Overview of Canine Panosteitis
Panosteitis is an inflammation involving various layers of the bones of young, growing dogs. This condition occurs spontaneously and ultimately resolves on its own. Other names for panosteitis include enostitis, eosinophilic panosteitis, juvenile osteomyelitis and osteomyelitis of young German shepherd dogs.
The exact cause of panosteitis is unknown, but the disease tends to occur in large and giant breed dogs between five to 12 months of age. The German shepherd breed is most commonly affected. Males are more commonly affected than females. In females, the problem can be associated with coming into heat for the first time.
Panosteitis can cause severe lameness in more than one leg. The degree of pain may be such that the dog develops a fever, stops eating and starts to lose weight.
What to Watch For
Symptoms of panosteitis in dogs may include:
Diagnosis of Panosteitis in Dogs
Diagnostic tests are needed to recognize panosteitis and exclude other diseases that cause similar symptoms. In addition to obtaining a medical history and performing a thorough physical examination, tests or procedures that your veterinarian may wish to perform include:
Treatment of Panosteitis in Dogs
If panosteitis is diagnosed or highly suspected, treatment will consist of rest and anti-inflammatory pain-killers such as aspirin.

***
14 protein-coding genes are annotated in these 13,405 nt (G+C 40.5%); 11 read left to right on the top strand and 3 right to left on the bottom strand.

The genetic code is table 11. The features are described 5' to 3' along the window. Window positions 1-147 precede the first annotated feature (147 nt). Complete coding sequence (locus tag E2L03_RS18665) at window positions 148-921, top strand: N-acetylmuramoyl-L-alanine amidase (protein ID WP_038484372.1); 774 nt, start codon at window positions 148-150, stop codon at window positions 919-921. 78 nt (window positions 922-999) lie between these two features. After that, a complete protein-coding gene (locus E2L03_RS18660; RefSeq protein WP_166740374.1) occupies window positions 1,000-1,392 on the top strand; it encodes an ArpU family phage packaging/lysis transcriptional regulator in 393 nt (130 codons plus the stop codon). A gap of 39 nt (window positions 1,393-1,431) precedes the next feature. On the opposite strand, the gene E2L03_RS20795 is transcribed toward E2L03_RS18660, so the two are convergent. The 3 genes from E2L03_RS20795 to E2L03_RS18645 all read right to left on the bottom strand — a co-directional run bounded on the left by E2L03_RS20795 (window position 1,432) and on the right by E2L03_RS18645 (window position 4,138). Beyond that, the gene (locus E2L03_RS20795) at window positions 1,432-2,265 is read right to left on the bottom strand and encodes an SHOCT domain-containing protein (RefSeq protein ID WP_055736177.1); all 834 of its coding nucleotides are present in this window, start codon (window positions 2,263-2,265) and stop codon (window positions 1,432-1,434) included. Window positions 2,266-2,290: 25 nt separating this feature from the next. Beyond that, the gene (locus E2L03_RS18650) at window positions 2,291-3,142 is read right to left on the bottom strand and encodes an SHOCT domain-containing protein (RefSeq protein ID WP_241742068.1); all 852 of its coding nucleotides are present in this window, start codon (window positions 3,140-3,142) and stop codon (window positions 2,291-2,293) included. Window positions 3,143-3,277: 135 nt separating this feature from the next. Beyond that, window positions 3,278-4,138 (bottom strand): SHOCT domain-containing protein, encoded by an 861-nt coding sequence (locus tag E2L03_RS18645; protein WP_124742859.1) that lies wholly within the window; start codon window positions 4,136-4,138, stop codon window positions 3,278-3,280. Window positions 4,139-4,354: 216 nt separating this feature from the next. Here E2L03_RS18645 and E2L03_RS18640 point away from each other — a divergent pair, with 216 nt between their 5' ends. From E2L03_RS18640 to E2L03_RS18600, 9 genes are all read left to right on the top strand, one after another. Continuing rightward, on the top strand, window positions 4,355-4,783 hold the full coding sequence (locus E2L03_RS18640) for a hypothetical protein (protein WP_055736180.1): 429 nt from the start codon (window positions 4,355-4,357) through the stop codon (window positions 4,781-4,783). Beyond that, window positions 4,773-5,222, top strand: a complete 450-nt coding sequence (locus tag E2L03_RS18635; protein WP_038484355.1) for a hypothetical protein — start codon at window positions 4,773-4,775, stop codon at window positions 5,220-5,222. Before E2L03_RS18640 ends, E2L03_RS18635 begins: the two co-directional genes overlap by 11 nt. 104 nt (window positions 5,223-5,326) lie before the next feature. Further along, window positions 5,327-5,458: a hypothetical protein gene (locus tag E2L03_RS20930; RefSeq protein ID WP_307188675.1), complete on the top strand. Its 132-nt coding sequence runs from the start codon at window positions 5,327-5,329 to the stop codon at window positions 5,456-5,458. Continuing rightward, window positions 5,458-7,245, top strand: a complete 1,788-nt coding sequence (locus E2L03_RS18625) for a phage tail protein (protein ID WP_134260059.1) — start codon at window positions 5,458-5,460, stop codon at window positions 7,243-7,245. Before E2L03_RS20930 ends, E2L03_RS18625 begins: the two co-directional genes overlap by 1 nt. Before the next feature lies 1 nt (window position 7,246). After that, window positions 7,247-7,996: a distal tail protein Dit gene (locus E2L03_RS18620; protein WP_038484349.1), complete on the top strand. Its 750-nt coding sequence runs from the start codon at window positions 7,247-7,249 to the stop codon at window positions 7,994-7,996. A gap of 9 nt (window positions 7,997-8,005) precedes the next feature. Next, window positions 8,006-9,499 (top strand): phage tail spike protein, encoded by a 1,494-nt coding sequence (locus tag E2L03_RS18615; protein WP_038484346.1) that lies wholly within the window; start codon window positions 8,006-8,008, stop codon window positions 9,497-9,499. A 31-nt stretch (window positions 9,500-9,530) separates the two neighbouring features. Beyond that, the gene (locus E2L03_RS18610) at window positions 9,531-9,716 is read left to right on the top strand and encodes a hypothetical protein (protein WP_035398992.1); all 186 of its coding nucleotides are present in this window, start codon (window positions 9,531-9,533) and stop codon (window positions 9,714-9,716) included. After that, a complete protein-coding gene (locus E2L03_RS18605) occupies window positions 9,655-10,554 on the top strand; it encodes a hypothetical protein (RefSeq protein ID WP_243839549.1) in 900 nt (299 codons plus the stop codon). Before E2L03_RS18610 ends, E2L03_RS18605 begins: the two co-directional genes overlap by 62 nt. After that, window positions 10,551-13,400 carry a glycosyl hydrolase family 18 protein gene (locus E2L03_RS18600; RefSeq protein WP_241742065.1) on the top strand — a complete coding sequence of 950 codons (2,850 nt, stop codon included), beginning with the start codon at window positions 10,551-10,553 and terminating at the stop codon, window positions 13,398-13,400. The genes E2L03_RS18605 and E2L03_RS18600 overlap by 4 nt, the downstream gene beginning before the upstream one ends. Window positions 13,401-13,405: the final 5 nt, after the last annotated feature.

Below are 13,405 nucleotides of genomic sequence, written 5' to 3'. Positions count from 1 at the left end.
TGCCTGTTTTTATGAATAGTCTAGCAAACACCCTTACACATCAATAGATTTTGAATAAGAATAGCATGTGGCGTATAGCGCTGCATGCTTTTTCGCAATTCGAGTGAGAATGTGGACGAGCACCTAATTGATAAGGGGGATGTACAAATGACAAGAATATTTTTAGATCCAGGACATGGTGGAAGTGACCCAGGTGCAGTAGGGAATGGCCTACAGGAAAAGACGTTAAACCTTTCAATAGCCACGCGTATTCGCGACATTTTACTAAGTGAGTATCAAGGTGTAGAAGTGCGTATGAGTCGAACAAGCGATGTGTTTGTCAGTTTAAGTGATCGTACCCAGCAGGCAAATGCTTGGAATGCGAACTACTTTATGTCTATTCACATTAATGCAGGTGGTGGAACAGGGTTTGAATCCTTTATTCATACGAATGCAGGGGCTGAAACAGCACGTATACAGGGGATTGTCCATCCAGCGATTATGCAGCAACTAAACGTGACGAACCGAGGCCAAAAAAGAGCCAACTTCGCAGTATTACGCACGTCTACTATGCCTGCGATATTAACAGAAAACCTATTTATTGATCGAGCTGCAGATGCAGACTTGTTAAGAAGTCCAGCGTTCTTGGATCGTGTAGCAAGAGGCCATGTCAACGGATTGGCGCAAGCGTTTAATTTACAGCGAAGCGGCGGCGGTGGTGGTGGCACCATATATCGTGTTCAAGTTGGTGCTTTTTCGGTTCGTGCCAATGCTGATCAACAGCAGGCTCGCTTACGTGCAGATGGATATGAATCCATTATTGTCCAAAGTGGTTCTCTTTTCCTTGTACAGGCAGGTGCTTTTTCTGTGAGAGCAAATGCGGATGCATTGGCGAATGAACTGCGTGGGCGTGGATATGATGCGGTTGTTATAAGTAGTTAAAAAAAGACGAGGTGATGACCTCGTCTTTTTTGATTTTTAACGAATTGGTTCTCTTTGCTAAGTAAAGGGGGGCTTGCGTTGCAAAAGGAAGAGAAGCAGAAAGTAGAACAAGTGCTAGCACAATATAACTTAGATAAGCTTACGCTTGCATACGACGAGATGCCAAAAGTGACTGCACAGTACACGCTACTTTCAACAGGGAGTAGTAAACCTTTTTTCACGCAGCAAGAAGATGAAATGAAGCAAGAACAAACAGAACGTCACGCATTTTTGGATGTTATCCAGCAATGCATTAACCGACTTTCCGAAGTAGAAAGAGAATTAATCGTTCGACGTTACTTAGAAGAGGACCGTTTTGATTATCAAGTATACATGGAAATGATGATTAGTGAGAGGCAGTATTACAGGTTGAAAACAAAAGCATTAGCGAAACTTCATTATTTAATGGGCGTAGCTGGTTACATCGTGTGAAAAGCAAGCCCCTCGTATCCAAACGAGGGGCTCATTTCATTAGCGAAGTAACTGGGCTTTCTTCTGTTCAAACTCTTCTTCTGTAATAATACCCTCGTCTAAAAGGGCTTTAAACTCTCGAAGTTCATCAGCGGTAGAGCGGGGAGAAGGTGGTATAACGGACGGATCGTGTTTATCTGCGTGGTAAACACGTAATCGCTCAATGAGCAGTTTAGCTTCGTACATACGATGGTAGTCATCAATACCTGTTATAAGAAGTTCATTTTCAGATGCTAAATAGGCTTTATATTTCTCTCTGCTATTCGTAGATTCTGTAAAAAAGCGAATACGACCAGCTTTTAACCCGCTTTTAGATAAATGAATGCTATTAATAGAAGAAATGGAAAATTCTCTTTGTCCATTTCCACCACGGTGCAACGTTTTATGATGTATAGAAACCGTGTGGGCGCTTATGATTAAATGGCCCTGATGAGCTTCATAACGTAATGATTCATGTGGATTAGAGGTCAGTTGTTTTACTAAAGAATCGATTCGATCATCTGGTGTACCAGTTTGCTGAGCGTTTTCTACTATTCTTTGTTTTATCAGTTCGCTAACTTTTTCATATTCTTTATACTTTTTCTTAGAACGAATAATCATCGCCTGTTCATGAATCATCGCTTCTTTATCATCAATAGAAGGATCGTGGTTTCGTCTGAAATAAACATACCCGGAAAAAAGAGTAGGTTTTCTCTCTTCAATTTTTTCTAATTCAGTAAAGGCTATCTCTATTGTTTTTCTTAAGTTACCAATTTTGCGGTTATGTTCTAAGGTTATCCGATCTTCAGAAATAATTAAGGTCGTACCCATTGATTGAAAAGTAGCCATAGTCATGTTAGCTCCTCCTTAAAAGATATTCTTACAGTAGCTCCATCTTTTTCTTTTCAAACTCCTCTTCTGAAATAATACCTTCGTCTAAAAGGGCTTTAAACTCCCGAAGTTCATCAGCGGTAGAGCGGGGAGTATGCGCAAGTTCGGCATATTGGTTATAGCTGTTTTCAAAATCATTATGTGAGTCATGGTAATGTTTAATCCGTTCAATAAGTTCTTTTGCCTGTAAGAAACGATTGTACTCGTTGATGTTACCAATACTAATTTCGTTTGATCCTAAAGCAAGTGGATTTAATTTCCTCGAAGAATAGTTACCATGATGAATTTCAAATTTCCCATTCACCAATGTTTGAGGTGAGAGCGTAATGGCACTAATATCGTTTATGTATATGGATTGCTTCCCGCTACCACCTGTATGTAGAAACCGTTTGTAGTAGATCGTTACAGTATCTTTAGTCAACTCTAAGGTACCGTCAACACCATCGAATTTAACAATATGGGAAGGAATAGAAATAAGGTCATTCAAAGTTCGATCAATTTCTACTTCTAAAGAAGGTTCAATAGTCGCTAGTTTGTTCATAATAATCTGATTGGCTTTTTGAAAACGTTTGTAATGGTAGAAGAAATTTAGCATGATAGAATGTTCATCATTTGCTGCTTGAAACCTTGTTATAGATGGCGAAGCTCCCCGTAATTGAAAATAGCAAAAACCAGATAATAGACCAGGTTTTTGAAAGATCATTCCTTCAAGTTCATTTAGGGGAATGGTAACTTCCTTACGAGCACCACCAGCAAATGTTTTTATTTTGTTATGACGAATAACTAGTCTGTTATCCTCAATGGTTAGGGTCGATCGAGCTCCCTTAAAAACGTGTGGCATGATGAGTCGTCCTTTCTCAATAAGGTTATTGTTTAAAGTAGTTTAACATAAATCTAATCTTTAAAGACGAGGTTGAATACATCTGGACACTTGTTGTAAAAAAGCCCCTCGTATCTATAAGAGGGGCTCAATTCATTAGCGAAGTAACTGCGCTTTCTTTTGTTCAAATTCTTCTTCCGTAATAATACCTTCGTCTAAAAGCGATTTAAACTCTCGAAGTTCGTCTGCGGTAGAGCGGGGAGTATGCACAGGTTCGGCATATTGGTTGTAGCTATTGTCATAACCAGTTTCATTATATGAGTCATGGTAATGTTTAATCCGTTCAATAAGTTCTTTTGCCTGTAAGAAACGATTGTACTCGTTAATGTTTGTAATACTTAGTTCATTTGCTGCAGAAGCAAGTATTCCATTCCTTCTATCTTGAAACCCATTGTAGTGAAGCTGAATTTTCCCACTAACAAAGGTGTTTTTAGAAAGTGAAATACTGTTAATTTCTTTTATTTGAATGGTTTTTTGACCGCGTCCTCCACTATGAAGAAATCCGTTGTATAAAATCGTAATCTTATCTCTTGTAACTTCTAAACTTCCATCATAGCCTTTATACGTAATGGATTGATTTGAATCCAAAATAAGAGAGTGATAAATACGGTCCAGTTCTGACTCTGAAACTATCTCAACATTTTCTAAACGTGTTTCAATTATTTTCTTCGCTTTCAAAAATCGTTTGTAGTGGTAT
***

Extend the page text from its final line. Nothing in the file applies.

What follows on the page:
Home Care and Prevention
Home care is primarily aimed at limited your dog's movement. Keep your dog quiet and rested in a small area of your home or in a crate.
A short course (seven to 10 days) of aspirin or another anti-inflammatory such as Rimadyl® or Etogesic® may be recommended. Do not administer any drugs that have not been prescribed by your veterinarian.
There is no way to prevent this problem from occurring. However, you should take comfort in the fact that this disease usually runs a short course and almost always disappears without specific treatment. It has an excellent prognosis.
Be prepared for the possibility that the clinical signs of pain and lameness may wax and wane, come and go, and shift around to different legs before it disappears entirely. It will usually resolve by the time your pet reaches maturity. Appreciation of the “shifting” nature of this disease will minimize your frustration when it reoccurs in another leg.
In-depth Information on Panosteitis in Dogs
Lameness in young, growing dogs may be caused by a number of diseases. Some of the more common causes of lameness in this age group are:
Veterinary care should include diagnostic tests and subsequent treatment recommendations.
In-depth Information on Diagnosis of Panosteitis in Dogs
Diagnostic tests are needed to recognize panosteitis and exclude other diseases that may cause similar symptoms. Many times the diagnosis is presumptive and response to treatment is the only way that the presence of the disease is actually “confirmed.” Tests or procedures that your veterinarian may wish to perform on your dog include:
In-depth Information on Treatment of Panosteitis in Dogs
Treatment for panosteitis in dogs may include the following:
Follow-up Care for Dogs with Panosteitis
After diagnosis, it is important to keep your dog quiet and rested for several weeks. Do not allow your dog to go up or down stairs or jump on/off furniture. To enforce rest, some dogs benefit from the use of a crate.
Allow your dog to go outside just to go to the bathroom (on a leash) and then bring him/her back inside the house.